Safe Early Revascularization for Continuing Ischemia After Acute Myocardial Infarction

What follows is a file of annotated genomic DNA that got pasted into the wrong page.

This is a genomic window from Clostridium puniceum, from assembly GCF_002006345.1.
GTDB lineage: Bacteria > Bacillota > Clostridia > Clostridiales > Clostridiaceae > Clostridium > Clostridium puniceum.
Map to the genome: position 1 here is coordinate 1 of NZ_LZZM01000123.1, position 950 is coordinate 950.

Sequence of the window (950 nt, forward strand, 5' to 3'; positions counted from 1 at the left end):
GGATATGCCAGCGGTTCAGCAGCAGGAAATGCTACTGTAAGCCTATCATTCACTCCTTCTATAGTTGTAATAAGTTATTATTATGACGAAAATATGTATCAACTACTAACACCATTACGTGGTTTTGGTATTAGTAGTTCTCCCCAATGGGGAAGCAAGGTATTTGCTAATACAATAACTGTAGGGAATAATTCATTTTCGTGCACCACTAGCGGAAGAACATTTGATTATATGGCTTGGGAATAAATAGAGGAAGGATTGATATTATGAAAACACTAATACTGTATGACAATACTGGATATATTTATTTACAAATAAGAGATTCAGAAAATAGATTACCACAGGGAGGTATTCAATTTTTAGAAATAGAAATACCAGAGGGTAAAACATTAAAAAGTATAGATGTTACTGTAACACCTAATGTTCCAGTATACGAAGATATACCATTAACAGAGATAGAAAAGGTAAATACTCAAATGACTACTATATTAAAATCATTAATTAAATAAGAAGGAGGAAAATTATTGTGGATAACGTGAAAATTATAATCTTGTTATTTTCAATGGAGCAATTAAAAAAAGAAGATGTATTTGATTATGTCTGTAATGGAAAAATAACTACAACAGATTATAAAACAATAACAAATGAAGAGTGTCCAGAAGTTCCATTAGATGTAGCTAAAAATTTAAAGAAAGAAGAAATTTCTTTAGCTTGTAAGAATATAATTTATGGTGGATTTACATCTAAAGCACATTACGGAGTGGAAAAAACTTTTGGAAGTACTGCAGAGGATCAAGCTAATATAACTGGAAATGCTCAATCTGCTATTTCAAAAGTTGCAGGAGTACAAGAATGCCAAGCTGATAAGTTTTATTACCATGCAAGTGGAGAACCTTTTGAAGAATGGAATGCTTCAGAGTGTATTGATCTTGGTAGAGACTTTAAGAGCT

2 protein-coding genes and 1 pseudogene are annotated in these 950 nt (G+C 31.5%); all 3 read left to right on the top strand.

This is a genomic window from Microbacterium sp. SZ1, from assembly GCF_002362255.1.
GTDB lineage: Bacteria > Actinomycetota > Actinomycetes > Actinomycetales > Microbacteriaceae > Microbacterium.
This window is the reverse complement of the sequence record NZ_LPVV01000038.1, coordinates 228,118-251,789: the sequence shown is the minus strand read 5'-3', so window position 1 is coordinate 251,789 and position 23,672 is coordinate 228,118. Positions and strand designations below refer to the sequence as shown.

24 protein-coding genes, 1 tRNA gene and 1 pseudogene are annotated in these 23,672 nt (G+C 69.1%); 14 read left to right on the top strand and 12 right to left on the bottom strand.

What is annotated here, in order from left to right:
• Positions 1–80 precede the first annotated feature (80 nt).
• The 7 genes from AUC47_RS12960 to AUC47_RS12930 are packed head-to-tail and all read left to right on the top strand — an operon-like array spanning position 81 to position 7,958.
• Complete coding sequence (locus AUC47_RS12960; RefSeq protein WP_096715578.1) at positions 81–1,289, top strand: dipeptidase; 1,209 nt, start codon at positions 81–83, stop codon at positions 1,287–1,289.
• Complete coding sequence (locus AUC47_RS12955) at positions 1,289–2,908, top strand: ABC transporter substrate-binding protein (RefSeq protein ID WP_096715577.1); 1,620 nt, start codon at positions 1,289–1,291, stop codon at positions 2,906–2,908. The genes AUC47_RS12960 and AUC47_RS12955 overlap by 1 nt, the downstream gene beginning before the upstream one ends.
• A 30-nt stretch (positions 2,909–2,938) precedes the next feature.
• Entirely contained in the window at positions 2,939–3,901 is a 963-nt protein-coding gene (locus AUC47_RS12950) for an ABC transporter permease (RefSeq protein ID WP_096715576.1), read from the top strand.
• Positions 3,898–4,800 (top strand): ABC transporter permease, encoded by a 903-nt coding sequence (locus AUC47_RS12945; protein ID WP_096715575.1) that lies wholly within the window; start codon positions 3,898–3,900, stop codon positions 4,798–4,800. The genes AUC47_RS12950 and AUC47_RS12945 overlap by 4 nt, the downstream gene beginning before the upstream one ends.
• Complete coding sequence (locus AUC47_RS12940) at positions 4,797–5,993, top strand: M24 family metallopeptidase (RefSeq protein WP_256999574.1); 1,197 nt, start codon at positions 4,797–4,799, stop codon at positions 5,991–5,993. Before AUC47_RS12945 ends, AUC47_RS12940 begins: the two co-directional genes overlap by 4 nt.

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Early revascularization following myocardial infarction (MI) is reported to have a high risk of extension of and hemorrhage into infarction with resulting high mortality and morbidity. To evaluate this issue, 80 post-MI patients (aged 32-74 years) with unstable angina pectoris resistant to maximal medical therapy were reviewed. All patients underwent early uncomplicated angiography and subsequent revascularization; 55 (69%) were less than 10 days post-MI, and 25 (31%) were 10-30 days post-MI. Intraaortic balloon pumping was required in 72% for relief of intractable angina or hemodynamic instability. Of the 80 patients, 19% had single vessel disease (VD), 31% double VD, and 50% triple VD. The mortality rate from coronary bypass surgery was 7/80 (8.8%), with four cardiac and three noncardiac deaths. Two patients suffered a perioperative MI (2.5%). At a mean follow-up period of 33 months, there had been only one late death and one recurrent nonfatal MI; 96% of the patients had no significant angina. In patients with continuing ischemia immediately after MI, myocardial revascularization can be safely performed without further injury to the myocardium, and with excellent long-term results.

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